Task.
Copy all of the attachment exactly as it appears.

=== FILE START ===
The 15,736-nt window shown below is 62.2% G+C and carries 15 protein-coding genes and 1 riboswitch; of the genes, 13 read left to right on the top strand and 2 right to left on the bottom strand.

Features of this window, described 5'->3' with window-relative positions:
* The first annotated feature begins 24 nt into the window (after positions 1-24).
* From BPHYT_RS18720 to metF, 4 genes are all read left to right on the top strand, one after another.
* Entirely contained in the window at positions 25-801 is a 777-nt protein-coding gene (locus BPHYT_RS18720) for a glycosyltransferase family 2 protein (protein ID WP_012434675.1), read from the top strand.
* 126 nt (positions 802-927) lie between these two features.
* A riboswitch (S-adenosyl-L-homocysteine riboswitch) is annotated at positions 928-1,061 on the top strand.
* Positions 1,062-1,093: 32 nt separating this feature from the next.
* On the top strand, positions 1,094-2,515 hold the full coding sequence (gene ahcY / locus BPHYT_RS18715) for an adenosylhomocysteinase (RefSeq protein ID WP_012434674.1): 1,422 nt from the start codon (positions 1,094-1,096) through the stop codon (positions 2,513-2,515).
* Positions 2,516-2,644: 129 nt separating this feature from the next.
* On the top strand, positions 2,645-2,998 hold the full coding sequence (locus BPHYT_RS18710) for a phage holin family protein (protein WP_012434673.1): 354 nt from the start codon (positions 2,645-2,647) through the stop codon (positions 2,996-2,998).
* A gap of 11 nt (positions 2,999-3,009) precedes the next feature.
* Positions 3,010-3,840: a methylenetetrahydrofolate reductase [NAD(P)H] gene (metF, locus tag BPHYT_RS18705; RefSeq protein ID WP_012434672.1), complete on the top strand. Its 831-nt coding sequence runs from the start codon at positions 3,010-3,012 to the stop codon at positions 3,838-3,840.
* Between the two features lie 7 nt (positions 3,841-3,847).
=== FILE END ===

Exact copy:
The 15,736-nt window shown below is 62.2% G+C and carries 15 protein-coding genes and 1 riboswitch; of the genes, 13 read left to right on the top strand and 2 right to left on the bottom strand.

Features of this window, described 5'->3' with window-relative positions:
* The first annotated feature begins 24 nt into the window (after positions 1-24).
* From BPHYT_RS18720 to metF, 4 genes are all read left to right on the top strand, one after another.
* Entirely contained in the window at positions 25-801 is a 777-nt protein-coding gene (locus BPHYT_RS18720) for a glycosyltransferase family 2 protein (protein ID WP_012434675.1), read from the top strand.
* 126 nt (positions 802-927) lie between these two features.
* A riboswitch (S-adenosyl-L-homocysteine riboswitch) is annotated at positions 928-1,061 on the top strand.
* Positions 1,062-1,093: 32 nt separating this feature from the next.
* On the top strand, positions 1,094-2,515 hold the full coding sequence (gene ahcY / locus BPHYT_RS18715) for an adenosylhomocysteinase (RefSeq protein ID WP_012434674.1): 1,422 nt from the start codon (positions 1,094-1,096) through the stop codon (positions 2,513-2,515).
* Positions 2,516-2,644: 129 nt separating this feature from the next.
* On the top strand, positions 2,645-2,998 hold the full coding sequence (locus BPHYT_RS18710) for a phage holin family protein (protein WP_012434673.1): 354 nt from the start codon (positions 2,645-2,647) through the stop codon (positions 2,996-2,998).
* A gap of 11 nt (positions 2,999-3,009) precedes the next feature.
* Positions 3,010-3,840: a methylenetetrahydrofolate reductase [NAD(P)H] gene (metF, locus tag BPHYT_RS18705; RefSeq protein ID WP_012434672.1), complete on the top strand. Its 831-nt coding sequence runs from the start codon at positions 3,010-3,012 to the stop codon at positions 3,838-3,840.
* Between the two features lie 7 nt (positions 3,841-3,847).